|Walter Duranty; Starved peasants in Kharkiv, 1933|
He became one of the leading journalists of his day after Stalin gave him an exclusive interview in 1929. In his articles for The New York Times, Duranty claimed that Stalin was the “greatest living statesman.” The entire focus of his journalism was on concealing Stalin’s crimes and painting a rosy picture of life in the Soviet Union.
The work that Duranty did in the Soviet Union was endorsed by Stalin himself. Stalin told Duranty "You have done a good job in your reporting of the USSR.”
Duranty misled an entire generation by killing all reports of the Stalin-engineered famine in Ukraine in which millions died. In his articles he claimed that the Ukrainians were “healthier and more cheerful” and that the markets were overflowing with food—at a time when a massive campaign of purges and genocide was being orchestrated in the Soviet Union.
In the early 1930s, it was well known that Stalin was intent to destroy millions of kulaks (relatively rich farmers) in Ukraine because he felt that they were opposed to the Soviet collectivization of agriculture. On the communist plan, Duranty had this to say: “Must all of them and their families be physically abolished? Of course not – they must be ‘liquidated’ or melted in the hot fire of exile and labor into the proletarian mass.” (The New York Times, 1931)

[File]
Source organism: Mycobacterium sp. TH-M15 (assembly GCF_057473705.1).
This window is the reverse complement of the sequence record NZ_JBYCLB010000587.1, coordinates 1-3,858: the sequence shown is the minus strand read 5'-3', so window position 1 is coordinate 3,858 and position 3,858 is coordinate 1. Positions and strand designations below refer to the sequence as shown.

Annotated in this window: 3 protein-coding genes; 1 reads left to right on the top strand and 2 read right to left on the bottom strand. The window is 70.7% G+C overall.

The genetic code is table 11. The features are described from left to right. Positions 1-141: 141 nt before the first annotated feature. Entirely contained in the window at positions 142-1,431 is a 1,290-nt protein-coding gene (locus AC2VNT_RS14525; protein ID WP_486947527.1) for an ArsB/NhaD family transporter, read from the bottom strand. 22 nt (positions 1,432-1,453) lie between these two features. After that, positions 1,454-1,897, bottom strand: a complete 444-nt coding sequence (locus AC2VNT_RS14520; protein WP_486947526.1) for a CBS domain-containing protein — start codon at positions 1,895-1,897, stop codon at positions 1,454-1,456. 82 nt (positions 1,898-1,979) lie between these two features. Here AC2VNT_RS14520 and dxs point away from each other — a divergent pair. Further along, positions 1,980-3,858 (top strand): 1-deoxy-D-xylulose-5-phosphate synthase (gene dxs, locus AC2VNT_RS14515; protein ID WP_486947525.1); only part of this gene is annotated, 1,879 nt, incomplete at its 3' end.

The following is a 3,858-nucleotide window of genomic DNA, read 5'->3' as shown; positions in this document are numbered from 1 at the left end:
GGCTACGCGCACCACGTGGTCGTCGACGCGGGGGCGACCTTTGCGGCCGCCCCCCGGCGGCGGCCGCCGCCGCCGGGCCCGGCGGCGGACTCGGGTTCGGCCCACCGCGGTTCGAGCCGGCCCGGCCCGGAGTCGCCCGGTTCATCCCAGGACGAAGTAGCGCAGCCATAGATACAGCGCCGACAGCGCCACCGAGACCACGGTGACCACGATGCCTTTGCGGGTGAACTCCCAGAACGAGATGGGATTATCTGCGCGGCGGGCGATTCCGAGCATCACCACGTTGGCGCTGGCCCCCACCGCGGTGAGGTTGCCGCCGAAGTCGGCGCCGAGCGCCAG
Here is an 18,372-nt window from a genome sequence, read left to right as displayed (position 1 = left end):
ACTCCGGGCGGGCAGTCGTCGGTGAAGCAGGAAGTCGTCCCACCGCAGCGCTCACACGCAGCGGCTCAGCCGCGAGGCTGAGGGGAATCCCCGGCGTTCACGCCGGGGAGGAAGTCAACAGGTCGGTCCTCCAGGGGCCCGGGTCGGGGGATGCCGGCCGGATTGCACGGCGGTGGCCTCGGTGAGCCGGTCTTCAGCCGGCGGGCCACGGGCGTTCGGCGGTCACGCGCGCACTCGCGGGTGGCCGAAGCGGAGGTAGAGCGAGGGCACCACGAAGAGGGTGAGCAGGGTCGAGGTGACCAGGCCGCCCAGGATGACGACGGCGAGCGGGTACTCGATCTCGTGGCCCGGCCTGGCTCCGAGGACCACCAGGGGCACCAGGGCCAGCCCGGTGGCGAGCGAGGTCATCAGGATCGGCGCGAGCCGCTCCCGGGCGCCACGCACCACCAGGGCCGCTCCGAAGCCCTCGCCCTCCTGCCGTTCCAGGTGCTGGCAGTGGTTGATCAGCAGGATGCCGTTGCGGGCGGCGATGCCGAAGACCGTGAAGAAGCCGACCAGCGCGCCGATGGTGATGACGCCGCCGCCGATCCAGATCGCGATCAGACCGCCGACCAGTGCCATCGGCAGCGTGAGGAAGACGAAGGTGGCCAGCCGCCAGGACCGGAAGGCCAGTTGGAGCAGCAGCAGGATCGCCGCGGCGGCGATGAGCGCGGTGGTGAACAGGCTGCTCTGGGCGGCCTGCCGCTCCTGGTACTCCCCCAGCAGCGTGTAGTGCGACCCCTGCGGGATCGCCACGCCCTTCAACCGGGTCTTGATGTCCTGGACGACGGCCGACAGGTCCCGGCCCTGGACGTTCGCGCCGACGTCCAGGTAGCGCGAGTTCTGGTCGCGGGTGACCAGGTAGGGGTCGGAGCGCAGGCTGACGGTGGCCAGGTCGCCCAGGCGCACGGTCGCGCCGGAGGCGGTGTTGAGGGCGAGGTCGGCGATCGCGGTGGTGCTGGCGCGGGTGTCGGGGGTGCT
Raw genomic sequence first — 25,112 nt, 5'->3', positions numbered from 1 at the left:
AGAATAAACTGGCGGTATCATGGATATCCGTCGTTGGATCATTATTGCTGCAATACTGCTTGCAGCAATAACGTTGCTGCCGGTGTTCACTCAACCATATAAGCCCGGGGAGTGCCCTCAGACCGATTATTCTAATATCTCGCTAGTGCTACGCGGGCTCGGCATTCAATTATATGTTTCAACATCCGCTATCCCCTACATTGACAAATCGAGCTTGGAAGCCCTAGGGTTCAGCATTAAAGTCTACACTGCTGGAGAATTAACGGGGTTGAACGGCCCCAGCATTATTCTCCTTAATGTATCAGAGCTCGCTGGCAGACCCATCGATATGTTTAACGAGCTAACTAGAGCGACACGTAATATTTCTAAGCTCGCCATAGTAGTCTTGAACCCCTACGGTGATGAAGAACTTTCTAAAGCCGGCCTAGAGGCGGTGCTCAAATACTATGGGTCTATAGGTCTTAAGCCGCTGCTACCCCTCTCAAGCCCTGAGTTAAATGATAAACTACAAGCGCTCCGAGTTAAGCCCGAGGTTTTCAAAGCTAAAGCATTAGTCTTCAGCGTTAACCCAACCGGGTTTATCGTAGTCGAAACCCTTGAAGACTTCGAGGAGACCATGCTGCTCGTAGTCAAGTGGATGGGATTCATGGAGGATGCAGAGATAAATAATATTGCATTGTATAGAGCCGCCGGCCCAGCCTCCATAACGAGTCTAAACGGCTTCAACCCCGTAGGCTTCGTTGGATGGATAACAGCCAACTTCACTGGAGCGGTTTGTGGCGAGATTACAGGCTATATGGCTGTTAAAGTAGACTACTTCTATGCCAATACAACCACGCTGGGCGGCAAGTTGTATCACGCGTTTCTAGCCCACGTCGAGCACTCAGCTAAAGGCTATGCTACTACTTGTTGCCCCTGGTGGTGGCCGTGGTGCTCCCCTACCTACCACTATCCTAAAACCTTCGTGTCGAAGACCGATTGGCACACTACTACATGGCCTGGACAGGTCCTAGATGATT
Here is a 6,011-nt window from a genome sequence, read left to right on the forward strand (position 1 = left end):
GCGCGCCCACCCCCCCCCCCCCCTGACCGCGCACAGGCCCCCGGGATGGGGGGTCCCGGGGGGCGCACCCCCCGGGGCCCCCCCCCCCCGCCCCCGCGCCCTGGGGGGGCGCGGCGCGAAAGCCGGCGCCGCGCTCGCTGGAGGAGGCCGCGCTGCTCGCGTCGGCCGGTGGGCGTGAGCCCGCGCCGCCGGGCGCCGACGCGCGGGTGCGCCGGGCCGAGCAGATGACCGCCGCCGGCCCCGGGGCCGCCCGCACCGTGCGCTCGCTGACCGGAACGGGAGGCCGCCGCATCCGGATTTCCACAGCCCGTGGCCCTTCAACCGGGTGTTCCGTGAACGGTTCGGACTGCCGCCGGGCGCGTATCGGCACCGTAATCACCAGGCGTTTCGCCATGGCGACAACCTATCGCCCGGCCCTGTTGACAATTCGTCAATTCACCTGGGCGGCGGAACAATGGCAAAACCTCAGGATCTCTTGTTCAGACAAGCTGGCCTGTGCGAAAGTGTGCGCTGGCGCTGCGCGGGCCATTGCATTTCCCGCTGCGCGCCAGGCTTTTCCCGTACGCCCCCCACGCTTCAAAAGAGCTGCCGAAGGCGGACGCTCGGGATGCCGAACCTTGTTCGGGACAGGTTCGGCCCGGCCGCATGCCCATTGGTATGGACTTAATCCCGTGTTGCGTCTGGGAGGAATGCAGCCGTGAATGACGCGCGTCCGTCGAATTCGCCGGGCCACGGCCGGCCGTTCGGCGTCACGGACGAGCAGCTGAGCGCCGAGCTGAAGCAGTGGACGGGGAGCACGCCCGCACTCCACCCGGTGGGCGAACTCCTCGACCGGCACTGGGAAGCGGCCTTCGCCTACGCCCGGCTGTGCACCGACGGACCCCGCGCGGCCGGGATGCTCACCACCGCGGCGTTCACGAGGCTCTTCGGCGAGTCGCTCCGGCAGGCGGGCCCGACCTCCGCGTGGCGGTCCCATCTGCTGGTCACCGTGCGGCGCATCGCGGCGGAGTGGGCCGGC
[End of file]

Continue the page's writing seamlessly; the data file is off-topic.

In many articles Duranty expressed the view that the Soviet citizens who were being sent to Stalin’s brutal gulags (concentration camps) were given the choice between rejoining Soviet society or becoming underprivileged outsiders. But he had no qualms about accepting that death is the final fate of those who do not accept the Soviet system.
Duranty tried to defend Stalin’s infamous Five Year Plans with these words: “Stalin is giving the Russian people—the Russian masses, not Westernized landlords, industrialists bankers and intellectuals, but Russia’s 150,000,000 peasants and workers— what they really want namely, joint effort, communal effort.” (The New York Times,1931)
"Enemies and foreign critics can say what they please. Weaklings and despondents at home may groan under the burden, but the youth and strength of the Russian people is essentially at one with the Kremlin's program, believes it worthwhile and supports it, however hard be the sledding." (The New York Times, 1932)
Duranty attacked the journalists who were insisting that there was a famine in Ukraine and claimed that “there is no actual starvation or deaths from starvation.” He claimed that “the food shortage as a whole is less grave than was believed – or, if not, at least distribution has greatly improved, which comes to the same thing for practical purposes.” (The New York Times, 1933)
He did his best to deny that there was a famine in Ukraine. “Any report of a famine in Russia is today an exaggeration or malignant propaganda. The food shortage, however, which has affected the whole population in the last year and particularly in the grain-producing provinces—the Ukraine, North Caucasus [i.e. Kuban Region], and the Lower Volga—has, however, caused heavy loss of life.” (The New York Times, 1933)
Despite his dishonest reporting, despite the fact that he was nothing more than Stalin’s useful idiot, Duranty was enshrined with the Pulitzer Prize for his “dispassionate, interpretive reporting of the news from Russia.” It took The New York Times many decades to admit that Duranty’s work “was some of the worst reporting to appear in this newspaper.”